Irene Rible (FMA Admin)
Irene_Rible on 10/18/2013 at 06:15AM
In 2007 electronic music producer DJ Spooky (né Paul D. Miller) traveled to Antartica to obtain field recordings of the sounds of melting ice and climate change - an expedition that birthed the multi-media performance Terra Nova: Sinfonia Antarctica, the book and digital download The Book of Ice: A Manifesto for the People's Republic of Antarctica, and the record Of Water and Ice, released as this remixable CC-licensed album. Like a sonic geologist, Miller samples Antarctica like a giant record of archived source material. The sounds of shifting glaciers, crunching ice, powerful winds, echo chambers, waterfalls, and even penguins intertwine with symphonic interpretations of water and ice with the results sounding closer to a cinematic Phillip Glass score or a Boards of Canada retro-futurism piece than a hip-hop album.
The project started several years ago as the DJ's response to growing environmental concerns and a need to bring climate change closer to home - in Miller's case, the metropolis of New York City. Unlike acoustic instruments or folk genres, the relationship between hip-hop and nature is harder to connect as we usually don't see parallels between the urban, manmade terrains of electronically produced beats and the natural environs of remote locations. While the harshness of urban life is rarely interpreted as part of the natural world, on this album DJ Spooky blurs the arbitrary lines of organic and inorganic and finds unusual analogies between hip-hop and nature, bringing to mind the metaphorical obsession with the coolness of ice in urban culture (Iceberg Slim, Ice-T, Ice Cube, etc.). Although strings and other "natural" instruments are still employed, Miller connects through the beats that are created to mimic algorithms found in nature. The geometric structure's of the molecules in ice and water as well as the mathematical equations of climate change data form the basis of Miller's compositions. The live accompaniment to the album includes large projected screens of icebergs shifting, melting and in flux, all part of Miller's efforts to bring the climate crisis into the forefront of our consciousness.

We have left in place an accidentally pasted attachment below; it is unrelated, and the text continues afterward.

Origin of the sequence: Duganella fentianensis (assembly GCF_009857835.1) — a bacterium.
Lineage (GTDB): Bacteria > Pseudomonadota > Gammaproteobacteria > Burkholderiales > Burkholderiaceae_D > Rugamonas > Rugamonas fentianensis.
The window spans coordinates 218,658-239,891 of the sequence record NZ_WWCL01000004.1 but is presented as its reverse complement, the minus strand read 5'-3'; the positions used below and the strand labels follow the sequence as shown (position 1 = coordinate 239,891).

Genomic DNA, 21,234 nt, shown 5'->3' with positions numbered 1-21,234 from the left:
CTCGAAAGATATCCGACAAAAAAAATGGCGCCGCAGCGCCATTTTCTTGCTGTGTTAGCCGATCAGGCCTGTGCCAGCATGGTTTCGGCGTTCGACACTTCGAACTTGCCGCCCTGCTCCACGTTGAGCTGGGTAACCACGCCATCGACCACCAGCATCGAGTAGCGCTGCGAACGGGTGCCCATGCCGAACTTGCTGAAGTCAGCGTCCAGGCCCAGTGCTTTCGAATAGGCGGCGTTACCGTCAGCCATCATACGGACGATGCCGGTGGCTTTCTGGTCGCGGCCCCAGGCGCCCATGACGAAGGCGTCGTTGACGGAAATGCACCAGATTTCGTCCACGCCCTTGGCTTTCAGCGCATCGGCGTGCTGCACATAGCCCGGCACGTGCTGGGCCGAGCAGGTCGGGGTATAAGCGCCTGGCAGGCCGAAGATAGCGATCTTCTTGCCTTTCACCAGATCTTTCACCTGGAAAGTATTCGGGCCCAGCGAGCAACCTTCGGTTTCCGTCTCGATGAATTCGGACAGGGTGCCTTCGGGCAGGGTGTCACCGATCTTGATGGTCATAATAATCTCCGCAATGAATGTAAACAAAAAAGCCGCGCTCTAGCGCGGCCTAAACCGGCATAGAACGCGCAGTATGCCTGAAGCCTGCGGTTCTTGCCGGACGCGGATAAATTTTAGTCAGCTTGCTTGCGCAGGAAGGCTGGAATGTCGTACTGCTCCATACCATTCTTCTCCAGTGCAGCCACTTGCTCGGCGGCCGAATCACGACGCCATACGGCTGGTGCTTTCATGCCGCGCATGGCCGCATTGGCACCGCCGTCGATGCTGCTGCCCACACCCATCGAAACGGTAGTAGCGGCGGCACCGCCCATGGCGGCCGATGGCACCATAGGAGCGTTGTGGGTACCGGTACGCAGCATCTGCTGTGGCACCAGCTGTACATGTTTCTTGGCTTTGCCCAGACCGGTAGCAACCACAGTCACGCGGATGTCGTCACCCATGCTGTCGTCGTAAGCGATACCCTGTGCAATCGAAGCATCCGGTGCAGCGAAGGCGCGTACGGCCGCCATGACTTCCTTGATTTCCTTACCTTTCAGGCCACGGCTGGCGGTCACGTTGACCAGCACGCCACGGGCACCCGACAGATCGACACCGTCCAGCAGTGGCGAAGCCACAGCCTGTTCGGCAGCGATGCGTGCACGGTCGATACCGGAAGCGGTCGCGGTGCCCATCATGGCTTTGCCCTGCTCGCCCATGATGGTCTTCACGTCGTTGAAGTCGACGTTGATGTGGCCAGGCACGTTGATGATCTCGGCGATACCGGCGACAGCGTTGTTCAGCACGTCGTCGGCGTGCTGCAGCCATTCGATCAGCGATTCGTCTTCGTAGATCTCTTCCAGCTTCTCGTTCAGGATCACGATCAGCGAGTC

Released as a CC-licensed open source album with Miller encouraging listeners to remix tracks, the album reflects the utopian potential of Antarctica on a social and political scale. Miller's Book of Ice is a combination of essays, photography, and graphic design, including reports from his own travels, early photographs from the first Antarctic expeditions, and a series of faux-propoganda posters declaring the continent as "The People's Republic of Antarctica". Miller chronicles both the geological and political history of Antarctica, examining the Antarctica Treaty signed in 1959 forbidding any military usage of the land or any claim to ownership. Pristine and nearly untouched by human presence, the treaty ensured the continent "shall continue forever to be used exclusively for peaceful purposes". Subsequently, Antarctica is geographically "the commons" of the world, shared by all nations for the pursuit of science and discovery. With eons of time preserved in its ancient ice, Antarctica also serves as a collective memory of the earth we all share.
DJ Spooky continues to explore ways of incorporating music into the dialogue for eco-consciousness as the founder of The Vanuatu Pacifica Project, an art retreat and sustainable living community located in the country of Vanuatu in the South Pacific islands. Since the island is experiencing increasing urbanization, the foundation and art center fosters a conversation with the islanders via art, music, and performance regarding traditional practices and sustainable energy solutions as a way to help them with the transition from a subsistence economy to a more modern way of life. Spooky also continues to follow-up his Antarctica work, more recently documenting his time in Cape Farewell, Greenland with the Arctic Rhythms/Ice Music project. Very cool.